“Cloud VPN” could be an easy shorthand for securing cloud-based resources. Or it could be an overused buzzword bolted …
Hands up, how many of you have participated in Facebook’s “
That’s what Wired thinks, anyway. And its reasoning seems plausible.
Facebook’s 10 year challenge has gone viral. The company laid out the challenge by asking users to post two profile pictures side-by-side, 10 years apart. The idea is to show how much (or how little) you’ve changed during the past decade.
Everyone has gotten in on the act, including celebrities. You probably have too. So why does Wired suggest there could be something sinister behind it?
It all started with a tweet, where Wired editor Kate O’Neill, somewhat jokingly at the time, talked about how the data Facebook now has could be mined to train its facial recognition algorithms on age progression and age recognition.
“My intent wasn’t to claim that the meme is inherently dangerous,” said O’Neill in her Wired article. “But I knew the facial recognition scenario was broadly plausible and indicative of a trend that people should be aware of. It’s worth considering the depth and breadth of the personal data we share without reservations.”
Some argued that Facebook has this data anyway, so why would the challenge help them tweak their facial recognition algorithms? After all, these photos have already been uploaded to Facebook, so they’re in the system. If Facebook wanted to pull profile photos over a 10 year period and use it to help with facial recognition, in theory, it already could.
As O’Neill points out, however, there’s no guarantee a Facebook profile photo from 10 years ago actually dates back to that period. Profile pics can range from baby photos to college photos. They can be of other people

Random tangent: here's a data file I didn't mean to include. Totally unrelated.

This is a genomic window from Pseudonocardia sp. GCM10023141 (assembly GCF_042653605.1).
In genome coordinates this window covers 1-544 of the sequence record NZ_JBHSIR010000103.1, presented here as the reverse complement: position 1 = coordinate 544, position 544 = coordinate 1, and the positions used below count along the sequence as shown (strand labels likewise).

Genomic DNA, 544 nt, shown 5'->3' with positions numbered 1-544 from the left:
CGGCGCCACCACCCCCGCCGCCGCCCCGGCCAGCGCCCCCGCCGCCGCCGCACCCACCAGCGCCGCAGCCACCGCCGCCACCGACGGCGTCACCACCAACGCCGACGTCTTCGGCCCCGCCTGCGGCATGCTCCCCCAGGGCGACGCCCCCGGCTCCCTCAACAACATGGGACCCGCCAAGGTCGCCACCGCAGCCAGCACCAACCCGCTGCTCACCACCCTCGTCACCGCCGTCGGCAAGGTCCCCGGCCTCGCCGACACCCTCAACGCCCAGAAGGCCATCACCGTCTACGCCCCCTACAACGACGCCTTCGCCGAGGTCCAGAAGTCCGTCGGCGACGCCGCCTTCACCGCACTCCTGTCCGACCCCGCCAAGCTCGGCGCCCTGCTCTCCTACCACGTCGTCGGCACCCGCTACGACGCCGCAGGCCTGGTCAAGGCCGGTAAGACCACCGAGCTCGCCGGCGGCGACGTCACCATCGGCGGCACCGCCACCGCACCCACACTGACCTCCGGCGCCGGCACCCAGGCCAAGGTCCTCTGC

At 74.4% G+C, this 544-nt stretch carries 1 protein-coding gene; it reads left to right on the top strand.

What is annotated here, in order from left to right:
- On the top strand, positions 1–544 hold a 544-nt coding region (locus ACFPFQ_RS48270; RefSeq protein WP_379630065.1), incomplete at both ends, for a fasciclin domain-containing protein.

With the challenge, people are offering up the side-by-sides on a plate, noting in their text when each photo was taken. This makes it far easier to mine the data for accurate age progression or age recognition data.
“Imagine that you wanted to train a facial recognition algorithm on age-related characteristics and, more specifically, on age progression (e.g., how people are likely to look as they get older). Ideally, you’d want a broad and rigorous dataset with lots of people’s pictures. It would help if you knew they were taken a fixed number of years apart—say, 10 years.
It would help if you had a clean, simple, helpfully labeled set of then-and-now photos.”
Whether this is indeed a ploy for your age progression data or not, it wouldn’t be the first time our data from Facebook’s platform has been mined. We all remember the Cambridge Analytica scandal, where 70 million users’ personal data was extracted via silly games and surveys hosted on Facebook.
At the time, we thought that by offering details about ourselves we were finding out “what Harry Potter character we were most like.” In reality, we were handing over data to third parties. That data was then sold and used against us.
We now live in a world where our data is valued at a premium. Facebook may not have conducted this 10 year challenge to improve its facial recognition algorithm, but the fact that it could highlights the need to be more mindful about what we willingly share online.